A city is human community. This inconceivably large city will house a community, not a series of individuals living in suburbs but a community.
One way of looking at this book is to see it as the story of two cities: Babylon and the New Jerusalem. The imagery of Babylon and the beast, the kings who serve that great city, reveal the underlying culture of death and violence and self-interest that have destroyed the creation, attacked and repudiated God's proper and loving authority, sought to destroy God's Son and savagely attacked the witnesses to his resurrection.
And John places the judgment squarely on the politics of death, violence and self-interest. Only in contrast with the New Jerusalem can we recognise the seductive splendours of that old and raddled whore Babylon whose chronic disease is death and violence. Whatever makeup and fine clothes she puts on she is the ideology of death and the symptoms are the pain, mourning, tears and crying that causes.
And the politics of this community is God's Presence.
The biblical story begins with creation with its promise of fellowship, communion and friendship with God. That is the point of Genesis 1-2.
In Genesis 3 we decide we do not want that. We repudiate God's presence among us. And the result is what we experience now. The rest of the story is about how that can be reversed.
All through Israel's history this has been a constant theme: God dwelling with people. The tabernacle, the Temple, the law, the prophets all played out part of this drama. In the NT the Word dwelling among us and the coming of the Spirit are part of the same drama. All are incomplete, some more so than others but all pointing in the same direction: God longs to dwell with humans.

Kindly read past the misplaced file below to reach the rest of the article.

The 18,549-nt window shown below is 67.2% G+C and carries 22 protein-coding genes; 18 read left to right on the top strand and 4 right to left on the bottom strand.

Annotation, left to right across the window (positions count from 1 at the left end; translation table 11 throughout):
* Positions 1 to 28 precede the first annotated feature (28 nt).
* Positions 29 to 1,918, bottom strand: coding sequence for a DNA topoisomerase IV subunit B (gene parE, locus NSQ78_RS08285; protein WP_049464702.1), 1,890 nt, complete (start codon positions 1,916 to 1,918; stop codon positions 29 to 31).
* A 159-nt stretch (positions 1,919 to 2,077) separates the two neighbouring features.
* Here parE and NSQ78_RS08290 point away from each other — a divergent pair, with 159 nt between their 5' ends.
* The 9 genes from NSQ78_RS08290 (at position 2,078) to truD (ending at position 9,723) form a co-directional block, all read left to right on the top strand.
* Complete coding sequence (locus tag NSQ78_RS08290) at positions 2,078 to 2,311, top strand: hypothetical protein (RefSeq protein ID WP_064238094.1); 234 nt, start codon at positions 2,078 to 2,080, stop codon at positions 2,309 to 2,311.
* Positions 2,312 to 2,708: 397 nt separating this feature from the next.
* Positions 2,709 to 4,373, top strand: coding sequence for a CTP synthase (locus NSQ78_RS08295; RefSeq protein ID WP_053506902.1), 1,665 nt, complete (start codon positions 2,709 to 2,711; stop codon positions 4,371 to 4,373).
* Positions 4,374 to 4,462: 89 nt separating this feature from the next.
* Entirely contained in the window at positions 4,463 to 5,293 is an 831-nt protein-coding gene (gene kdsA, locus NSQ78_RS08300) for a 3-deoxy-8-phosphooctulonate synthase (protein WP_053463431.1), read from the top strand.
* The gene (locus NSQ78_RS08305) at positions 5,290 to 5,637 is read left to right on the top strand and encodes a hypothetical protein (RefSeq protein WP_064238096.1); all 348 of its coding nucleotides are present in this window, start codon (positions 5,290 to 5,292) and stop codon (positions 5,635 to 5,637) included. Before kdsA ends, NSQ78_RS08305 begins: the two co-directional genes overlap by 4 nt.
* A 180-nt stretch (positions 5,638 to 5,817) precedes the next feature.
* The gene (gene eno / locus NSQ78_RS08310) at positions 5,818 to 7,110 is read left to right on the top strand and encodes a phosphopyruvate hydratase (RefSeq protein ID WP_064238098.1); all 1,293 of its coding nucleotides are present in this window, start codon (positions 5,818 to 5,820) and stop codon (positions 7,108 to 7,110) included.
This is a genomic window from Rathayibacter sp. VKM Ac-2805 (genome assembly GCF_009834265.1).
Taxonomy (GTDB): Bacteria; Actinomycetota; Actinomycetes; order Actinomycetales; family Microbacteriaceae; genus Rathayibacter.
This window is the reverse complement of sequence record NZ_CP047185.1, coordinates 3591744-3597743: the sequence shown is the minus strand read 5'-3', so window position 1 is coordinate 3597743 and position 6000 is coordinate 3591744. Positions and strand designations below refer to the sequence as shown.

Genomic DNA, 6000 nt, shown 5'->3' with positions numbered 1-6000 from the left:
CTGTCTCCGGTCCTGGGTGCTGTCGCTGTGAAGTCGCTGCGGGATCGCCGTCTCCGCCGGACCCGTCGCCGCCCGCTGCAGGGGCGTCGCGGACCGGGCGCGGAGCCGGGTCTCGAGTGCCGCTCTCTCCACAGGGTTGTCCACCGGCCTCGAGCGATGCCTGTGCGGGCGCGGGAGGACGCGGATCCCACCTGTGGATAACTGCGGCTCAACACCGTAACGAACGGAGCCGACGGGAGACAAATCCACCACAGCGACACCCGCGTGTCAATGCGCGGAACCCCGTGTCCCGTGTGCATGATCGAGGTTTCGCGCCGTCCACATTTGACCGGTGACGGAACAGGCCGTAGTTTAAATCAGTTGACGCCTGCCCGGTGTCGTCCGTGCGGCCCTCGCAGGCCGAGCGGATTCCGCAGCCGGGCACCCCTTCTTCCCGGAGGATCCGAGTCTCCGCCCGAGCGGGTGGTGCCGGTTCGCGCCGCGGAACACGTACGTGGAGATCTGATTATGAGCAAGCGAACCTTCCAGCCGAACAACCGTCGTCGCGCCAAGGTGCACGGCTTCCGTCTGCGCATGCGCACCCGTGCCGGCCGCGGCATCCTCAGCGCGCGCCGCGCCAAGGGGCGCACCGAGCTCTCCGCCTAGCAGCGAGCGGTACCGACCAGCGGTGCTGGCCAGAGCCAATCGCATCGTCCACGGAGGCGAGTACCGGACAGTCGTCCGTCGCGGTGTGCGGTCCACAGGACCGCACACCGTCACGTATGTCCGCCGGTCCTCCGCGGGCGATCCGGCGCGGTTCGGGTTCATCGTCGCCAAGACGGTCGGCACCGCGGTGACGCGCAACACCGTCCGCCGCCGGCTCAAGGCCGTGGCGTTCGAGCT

The covenant promise made in the Exodus was'
"I will place my dwelling in your midst, and I shall not abhor you, and I will walk among you, and will be your God, and you shall be my people." (Lev. 26.11-12)
That now comes to its fruition but with no temple, no altars, no priests, just God is with us. The binding force of this city is the creative holiness and love of God. No water shortage in this city. A spring of life emerging from the creative nature of God feeds it, satisfying thirst for beauty for love for justice for peace. This is a city of beauty as we shall look at next week.
In that case the politics of Babylon and the beast are repudiated and annihilated. The politics of death, violence, self interest and hate shrivel and die with their consequences of human misery in pain, death, mourning and crying. The politics of death are the first things to pass away.
Well if that is what it may mean what is the import for our little bit of history writing in our time and place? The other readings give us some three clues how we might write our chapter.
The beginning of the end
So let's take the view that the end of the drama can and must structure the present. Where we are going helps shape what we do now.
Ps 148 sings the praises of the God who creates so that even creation can praise him. Ps 148 calls the politics of death, kings and princes, to praise him and all peoples to praise him. And we can see why. The end of all things is not annihilation but redemption and renewal. The end of it all is a renewed creation, a new community and a new politics.